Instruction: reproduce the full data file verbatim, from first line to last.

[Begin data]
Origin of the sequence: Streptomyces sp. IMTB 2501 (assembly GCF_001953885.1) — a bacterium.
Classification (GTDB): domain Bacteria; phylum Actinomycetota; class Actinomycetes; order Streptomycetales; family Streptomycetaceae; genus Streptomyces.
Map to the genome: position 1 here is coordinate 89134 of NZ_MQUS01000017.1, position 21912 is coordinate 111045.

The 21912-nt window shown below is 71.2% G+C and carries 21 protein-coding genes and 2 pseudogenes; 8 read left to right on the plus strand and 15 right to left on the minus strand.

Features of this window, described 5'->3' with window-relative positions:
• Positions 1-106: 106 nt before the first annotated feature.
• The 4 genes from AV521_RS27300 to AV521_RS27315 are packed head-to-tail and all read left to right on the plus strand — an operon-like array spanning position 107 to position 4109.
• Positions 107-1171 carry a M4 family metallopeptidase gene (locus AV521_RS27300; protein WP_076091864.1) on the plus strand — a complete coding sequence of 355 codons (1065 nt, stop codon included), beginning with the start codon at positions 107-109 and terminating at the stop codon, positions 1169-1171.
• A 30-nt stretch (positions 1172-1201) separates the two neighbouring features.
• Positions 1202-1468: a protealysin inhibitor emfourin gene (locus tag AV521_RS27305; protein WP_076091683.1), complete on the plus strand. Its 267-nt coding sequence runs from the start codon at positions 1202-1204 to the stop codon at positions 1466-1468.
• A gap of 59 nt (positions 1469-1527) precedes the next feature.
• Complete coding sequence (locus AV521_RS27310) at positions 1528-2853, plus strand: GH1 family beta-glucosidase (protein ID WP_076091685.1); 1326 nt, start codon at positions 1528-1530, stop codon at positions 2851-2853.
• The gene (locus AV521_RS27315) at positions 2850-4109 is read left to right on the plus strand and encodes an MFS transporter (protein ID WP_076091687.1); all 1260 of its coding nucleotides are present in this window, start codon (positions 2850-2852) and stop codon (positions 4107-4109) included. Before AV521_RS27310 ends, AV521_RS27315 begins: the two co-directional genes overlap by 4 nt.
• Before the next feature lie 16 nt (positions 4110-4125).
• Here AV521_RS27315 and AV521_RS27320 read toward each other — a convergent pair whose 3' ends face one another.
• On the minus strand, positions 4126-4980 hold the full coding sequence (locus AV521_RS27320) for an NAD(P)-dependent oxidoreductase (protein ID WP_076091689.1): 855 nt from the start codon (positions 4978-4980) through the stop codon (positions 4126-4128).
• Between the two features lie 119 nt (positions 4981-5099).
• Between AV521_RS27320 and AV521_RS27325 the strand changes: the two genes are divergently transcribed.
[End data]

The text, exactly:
Origin of the sequence: Streptomyces sp. IMTB 2501 (assembly GCF_001953885.1) — a bacterium.
Classification (GTDB): domain Bacteria; phylum Actinomycetota; class Actinomycetes; order Streptomycetales; family Streptomycetaceae; genus Streptomyces.
Map to the genome: position 1 here is coordinate 89134 of NZ_MQUS01000017.1, position 21912 is coordinate 111045.

The 21912-nt window shown below is 71.2% G+C and carries 21 protein-coding genes and 2 pseudogenes; 8 read left to right on the plus strand and 15 right to left on the minus strand.

Features of this window, described 5'->3' with window-relative positions:
• Positions 1-106: 106 nt before the first annotated feature.
• The 4 genes from AV521_RS27300 to AV521_RS27315 are packed head-to-tail and all read left to right on the plus strand — an operon-like array spanning position 107 to position 4109.
• Positions 107-1171 carry a M4 family metallopeptidase gene (locus AV521_RS27300; protein WP_076091864.1) on the plus strand — a complete coding sequence of 355 codons (1065 nt, stop codon included), beginning with the start codon at positions 107-109 and terminating at the stop codon, positions 1169-1171.
• A 30-nt stretch (positions 1172-1201) separates the two neighbouring features.
• Positions 1202-1468: a protealysin inhibitor emfourin gene (locus tag AV521_RS27305; protein WP_076091683.1), complete on the plus strand. Its 267-nt coding sequence runs from the start codon at positions 1202-1204 to the stop codon at positions 1466-1468.
• A gap of 59 nt (positions 1469-1527) precedes the next feature.
• Complete coding sequence (locus AV521_RS27310) at positions 1528-2853, plus strand: GH1 family beta-glucosidase (protein ID WP_076091685.1); 1326 nt, start codon at positions 1528-1530, stop codon at positions 2851-2853.
• The gene (locus AV521_RS27315) at positions 2850-4109 is read left to right on the plus strand and encodes an MFS transporter (protein ID WP_076091687.1); all 1260 of its coding nucleotides are present in this window, start codon (positions 2850-2852) and stop codon (positions 4107-4109) included. Before AV521_RS27310 ends, AV521_RS27315 begins: the two co-directional genes overlap by 4 nt.
• Before the next feature lie 16 nt (positions 4110-4125).
• Here AV521_RS27315 and AV521_RS27320 read toward each other — a convergent pair whose 3' ends face one another.
• On the minus strand, positions 4126-4980 hold the full coding sequence (locus AV521_RS27320) for an NAD(P)-dependent oxidoreductase (protein ID WP_076091689.1): 855 nt from the start codon (positions 4978-4980) through the stop codon (positions 4126-4128).
• Between the two features lie 119 nt (positions 4981-5099).
• Between AV521_RS27320 and AV521_RS27325 the strand changes: the two genes are divergently transcribed.